1973. At a party when a woman tells you where she bought some wonderful pair of shoes, say that you believe shopping for clothes is like masturbation- everyone does it, but it isn’t very interesting and therefore should be done alone, in an embarrassed fashion, and never be the topic of party conversation. The woman will tighten her lips and eyebrows and say,”Oh,I suppose you have something more fascinating to talk about.” Grow clumsy and uneasy. Say, “No,” and head for the ginger ale. Tell the person next to you that your insides feel sort of sinking and vinyl like a Claes Oldenburg toilet. They will say, “Oh”? and point out that the print on your dress is one of paisleys impregnating paisleys. Pour yourself more ginger ale.

         -How to Talk to Your Mother (Notes)

Nabokov’s Blues; The Scientific Odyssey of a Literary Genius Nabokov, who never learned to drive a car, estimated that in the glory years, between 1949 and 1959, Vera drove him more than 150,000 miles all over North America, mostly on butterfly trips.

April 20, 2001

Ode to Crispin Hellion Glover

Larry , Born to Lose


was not the King of the Echo People.
Howdy Cleveland
But Rubin Farr was.
Larry Huff on Channel 2 knows not of
But that’s not The Big Problem.
Jimmy is in The Final Chapter
Which explains why
Joey got a G.E.D.
(Although) not from My Tutor.
Maybe so did Archie
(At High School U.S.A.?)
Don’t ask Lucas, he’s At Close Range.
Nor undertake a question from Bobby McBurney,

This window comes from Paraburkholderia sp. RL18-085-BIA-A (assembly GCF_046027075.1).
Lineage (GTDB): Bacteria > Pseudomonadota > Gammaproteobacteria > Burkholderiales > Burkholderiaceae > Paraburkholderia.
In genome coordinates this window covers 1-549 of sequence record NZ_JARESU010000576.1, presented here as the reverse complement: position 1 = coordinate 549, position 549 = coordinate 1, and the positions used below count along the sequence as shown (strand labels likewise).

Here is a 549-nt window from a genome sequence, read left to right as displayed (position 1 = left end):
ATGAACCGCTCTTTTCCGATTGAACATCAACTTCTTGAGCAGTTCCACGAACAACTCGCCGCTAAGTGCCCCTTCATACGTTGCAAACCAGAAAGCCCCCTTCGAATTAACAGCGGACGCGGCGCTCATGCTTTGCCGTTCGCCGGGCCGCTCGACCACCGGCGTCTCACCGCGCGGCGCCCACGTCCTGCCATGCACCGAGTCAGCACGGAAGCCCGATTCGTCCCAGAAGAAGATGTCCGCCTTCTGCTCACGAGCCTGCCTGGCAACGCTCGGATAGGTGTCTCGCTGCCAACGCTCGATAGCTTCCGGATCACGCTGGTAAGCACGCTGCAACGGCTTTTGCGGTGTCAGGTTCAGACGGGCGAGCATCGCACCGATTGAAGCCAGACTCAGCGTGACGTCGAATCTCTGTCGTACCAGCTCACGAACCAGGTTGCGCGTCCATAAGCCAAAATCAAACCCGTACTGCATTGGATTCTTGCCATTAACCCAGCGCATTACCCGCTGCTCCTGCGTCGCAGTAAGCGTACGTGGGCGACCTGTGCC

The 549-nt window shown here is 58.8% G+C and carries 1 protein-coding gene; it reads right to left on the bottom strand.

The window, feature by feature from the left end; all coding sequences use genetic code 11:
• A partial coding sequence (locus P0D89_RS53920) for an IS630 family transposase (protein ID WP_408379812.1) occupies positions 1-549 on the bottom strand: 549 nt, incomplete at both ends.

While eating a whole watermelon –
With Cousin, hungry Dell.
Maybe Andy sucked a big one but-
What’s the Solution,the Solution=
What is it?
A:Your hair is very, tall.

Born today, 1964

Found- one Mr. Density.

April 16, 2001


I went to my corner Pakistani run deli tonight on an emergency TP run, and found this. All displayed with a handmade “2 for 50 cents” sign. What the fuck you may say. 4 rolls purchased.

What a stinking week, and that is no pun intended.

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I was glad today to see a few kind words of thought for Joey Ramone on a couple of my favorite sites, especially Dangerous Monkey and DAM, who voiced my sentiments exactly. There is something inherently sad about his passing, and it is hard not to feel your own gone-by-the wayside youth. I flashed back to my own memory of listening to my first Ramones album in 8-track form,and that was when they were selling them, brand new still in the wrapper.

“The format of all early Ramones are made for 8-track. No songs are cut in the middle for program changes, and since they’re so short in the first place, you can listen to the whole thing in a spare 31:05. Also available on this 8-track is “Carbonna Not Glue”, which was taken off the LP early on in the run due to its ‘controversial’ drug message. It is a great song. Some would argue that ‘Rocket to Russia’ or the ‘Ramones’ is better. No question all three would belong in the 8-track hall of fame. The Ramones sound great on even the cheapest portable 8-track player and the carts even now are not the hardest to find of 8-tracks, thanks to Sire Records’ (GRT Tapes) distribution. “

8 Track Heaven